A prayer for an Eternal Mindset (Psalm 39:4-5)

Psalm 39:4-5

4 “O Lord, make me know my end
and what is the measure of my days;
let me know how fleeting I am!
5 Behold, you have made my days a few handbreadths,
and my lifetime is as nothing before you.
Surely all mankind stands as a mere breath! Selah

Above is a prayer that, I’m guessing, few of us have prayed anytime recently. However, if we would grasp the depth of this portion of the word of God, we might pray it a bit more often. The prayer is simple. David asks God to help him to realize how short his earthly life is. He wants God to remind him that he is on this earth for what seems like no time at all. And in that prayer, David demonstrates for us a focus that we often miss.

As I have been preaching through the Gospel According to John, I have found myself repeatedly returning to the theme of eternity. John points us toward eternal life, and we find joy in the concept of heaven awaiting us. However, if we truly get a glimpse of what it means for us to think eternally, we will live and think differently.

How long is your life going to be? Perhaps you will live to be only 25. Perhaps you will live to be 100. What is either of those numbers in the light of eternity? When we compare our lives on earth to the forever that we will exist, the time on earth is a mere blip on the screen, a mere breath, a mere blink of an eye. God did not create us so that we could focus on a mere 70 year period of time; he created us for eternity with him.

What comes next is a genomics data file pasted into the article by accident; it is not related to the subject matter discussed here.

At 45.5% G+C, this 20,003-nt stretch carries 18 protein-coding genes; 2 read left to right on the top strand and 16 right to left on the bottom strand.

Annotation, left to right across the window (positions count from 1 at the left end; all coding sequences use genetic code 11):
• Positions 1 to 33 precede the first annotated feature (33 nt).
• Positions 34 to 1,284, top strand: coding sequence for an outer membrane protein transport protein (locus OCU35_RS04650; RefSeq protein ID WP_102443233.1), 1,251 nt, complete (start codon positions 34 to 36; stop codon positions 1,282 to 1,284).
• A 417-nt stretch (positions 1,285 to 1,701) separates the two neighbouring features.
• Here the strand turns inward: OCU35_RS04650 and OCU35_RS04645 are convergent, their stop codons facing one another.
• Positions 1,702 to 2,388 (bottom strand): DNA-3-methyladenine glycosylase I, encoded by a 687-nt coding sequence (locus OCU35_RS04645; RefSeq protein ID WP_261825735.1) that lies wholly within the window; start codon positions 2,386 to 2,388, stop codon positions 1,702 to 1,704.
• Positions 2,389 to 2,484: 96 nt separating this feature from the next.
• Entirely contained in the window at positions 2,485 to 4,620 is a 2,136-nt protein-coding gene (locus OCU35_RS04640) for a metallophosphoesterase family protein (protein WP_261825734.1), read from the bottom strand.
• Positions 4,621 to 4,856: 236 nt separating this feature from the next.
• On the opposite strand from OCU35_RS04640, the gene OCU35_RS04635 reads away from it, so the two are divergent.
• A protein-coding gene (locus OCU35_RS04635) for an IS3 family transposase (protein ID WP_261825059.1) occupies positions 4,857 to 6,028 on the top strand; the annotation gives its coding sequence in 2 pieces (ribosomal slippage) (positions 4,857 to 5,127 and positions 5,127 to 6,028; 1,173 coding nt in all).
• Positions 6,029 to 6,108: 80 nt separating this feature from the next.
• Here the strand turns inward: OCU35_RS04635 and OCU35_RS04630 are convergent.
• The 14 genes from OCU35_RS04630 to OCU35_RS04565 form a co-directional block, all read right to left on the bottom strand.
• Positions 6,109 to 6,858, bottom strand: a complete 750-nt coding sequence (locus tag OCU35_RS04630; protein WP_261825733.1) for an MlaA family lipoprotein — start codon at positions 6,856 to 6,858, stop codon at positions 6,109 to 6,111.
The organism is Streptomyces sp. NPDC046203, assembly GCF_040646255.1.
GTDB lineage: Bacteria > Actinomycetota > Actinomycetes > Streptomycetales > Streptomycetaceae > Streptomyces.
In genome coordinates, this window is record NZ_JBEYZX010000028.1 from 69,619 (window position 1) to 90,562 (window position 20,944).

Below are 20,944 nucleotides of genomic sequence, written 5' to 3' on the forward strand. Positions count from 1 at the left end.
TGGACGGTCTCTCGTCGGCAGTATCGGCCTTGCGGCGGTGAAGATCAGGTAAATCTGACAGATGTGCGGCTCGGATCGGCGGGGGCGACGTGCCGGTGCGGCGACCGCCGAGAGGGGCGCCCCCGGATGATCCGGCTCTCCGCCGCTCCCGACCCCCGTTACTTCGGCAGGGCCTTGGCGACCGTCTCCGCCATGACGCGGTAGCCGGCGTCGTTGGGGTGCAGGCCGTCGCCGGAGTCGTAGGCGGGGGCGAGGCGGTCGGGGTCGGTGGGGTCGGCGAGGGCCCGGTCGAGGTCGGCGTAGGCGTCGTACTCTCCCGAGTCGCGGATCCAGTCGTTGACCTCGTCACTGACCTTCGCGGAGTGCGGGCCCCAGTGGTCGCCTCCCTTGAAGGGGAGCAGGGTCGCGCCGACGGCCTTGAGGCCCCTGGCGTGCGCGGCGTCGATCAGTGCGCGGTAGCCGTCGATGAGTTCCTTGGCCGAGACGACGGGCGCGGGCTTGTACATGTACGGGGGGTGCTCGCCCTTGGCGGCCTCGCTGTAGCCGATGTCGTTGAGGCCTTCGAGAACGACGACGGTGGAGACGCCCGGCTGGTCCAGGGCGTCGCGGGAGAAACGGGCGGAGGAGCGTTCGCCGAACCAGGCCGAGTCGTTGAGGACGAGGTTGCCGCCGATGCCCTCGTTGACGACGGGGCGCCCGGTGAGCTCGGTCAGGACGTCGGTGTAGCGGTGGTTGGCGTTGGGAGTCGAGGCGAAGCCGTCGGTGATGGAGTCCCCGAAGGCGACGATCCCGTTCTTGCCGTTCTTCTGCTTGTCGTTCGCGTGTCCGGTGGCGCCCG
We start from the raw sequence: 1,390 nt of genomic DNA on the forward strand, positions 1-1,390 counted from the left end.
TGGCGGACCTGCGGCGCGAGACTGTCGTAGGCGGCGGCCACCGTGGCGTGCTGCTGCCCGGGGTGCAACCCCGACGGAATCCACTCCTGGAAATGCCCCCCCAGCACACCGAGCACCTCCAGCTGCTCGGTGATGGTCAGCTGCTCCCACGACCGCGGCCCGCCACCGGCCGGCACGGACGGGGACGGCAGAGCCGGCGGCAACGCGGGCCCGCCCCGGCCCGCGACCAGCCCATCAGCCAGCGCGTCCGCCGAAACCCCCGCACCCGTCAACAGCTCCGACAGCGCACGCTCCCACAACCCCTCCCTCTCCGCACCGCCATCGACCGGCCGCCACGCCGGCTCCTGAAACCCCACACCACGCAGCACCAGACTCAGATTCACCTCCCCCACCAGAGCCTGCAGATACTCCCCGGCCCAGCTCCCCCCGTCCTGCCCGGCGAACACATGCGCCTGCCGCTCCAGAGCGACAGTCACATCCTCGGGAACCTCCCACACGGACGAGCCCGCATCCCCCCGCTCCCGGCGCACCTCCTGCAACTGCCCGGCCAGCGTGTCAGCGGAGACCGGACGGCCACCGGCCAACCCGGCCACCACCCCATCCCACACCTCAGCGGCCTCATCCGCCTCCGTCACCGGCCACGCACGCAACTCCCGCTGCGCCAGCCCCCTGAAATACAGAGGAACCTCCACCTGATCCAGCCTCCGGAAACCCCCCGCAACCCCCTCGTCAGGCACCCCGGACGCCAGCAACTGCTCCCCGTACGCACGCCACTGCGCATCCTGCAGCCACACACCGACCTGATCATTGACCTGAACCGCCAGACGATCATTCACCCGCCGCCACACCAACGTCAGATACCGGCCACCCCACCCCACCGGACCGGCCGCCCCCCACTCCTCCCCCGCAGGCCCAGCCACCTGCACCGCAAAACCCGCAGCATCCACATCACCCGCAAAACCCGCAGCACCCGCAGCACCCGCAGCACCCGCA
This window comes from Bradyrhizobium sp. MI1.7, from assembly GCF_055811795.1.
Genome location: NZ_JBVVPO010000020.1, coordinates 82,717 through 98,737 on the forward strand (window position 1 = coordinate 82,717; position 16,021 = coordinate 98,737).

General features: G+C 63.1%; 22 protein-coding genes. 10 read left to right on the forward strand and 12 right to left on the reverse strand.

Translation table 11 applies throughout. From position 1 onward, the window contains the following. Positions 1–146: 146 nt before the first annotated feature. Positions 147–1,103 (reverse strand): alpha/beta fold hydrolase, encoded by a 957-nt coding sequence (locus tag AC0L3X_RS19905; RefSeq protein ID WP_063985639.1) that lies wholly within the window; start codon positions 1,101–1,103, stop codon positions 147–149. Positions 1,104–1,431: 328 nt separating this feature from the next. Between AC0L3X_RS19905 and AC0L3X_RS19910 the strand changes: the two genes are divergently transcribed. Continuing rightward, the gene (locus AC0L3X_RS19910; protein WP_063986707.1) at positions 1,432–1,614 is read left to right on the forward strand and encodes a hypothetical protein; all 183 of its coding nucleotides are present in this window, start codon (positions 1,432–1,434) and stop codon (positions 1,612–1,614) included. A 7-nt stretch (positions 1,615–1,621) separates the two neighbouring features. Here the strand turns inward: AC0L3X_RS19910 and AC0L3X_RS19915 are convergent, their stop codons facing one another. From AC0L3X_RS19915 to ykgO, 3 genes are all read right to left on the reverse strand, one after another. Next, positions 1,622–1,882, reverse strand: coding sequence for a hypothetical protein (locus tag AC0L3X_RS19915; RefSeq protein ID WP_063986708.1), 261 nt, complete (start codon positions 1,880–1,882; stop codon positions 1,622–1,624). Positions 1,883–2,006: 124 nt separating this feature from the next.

What is the difference between thinking in a this-worldly way and thinking in an eternal way? When you think in a this-worldly way, you get very caught up in such things as being comfortable, having people like you, climbing the corporate ladder, or taking vacations. When you think in an eternal way, you become more focused on sharing Jesus with those who do not know him, on honoring God in such a way that he will reward you eternally, on the fact that our sufferings last for but a moment in this life.

I’m not saying that we should never enjoy this life. I’m not arguing against taking a vacation, planning for the future, or making friends. But what I am calling us to is to have an attitude that always remembers that this life is very brief. This life will pass. What will remain is eternity. Let us learn to pray as David did in Psalm 39. Let us learn to ask God to help us to see just how short our time here on earth will be. Let us learn to live with our hearts on forever as we honor God in the here and now.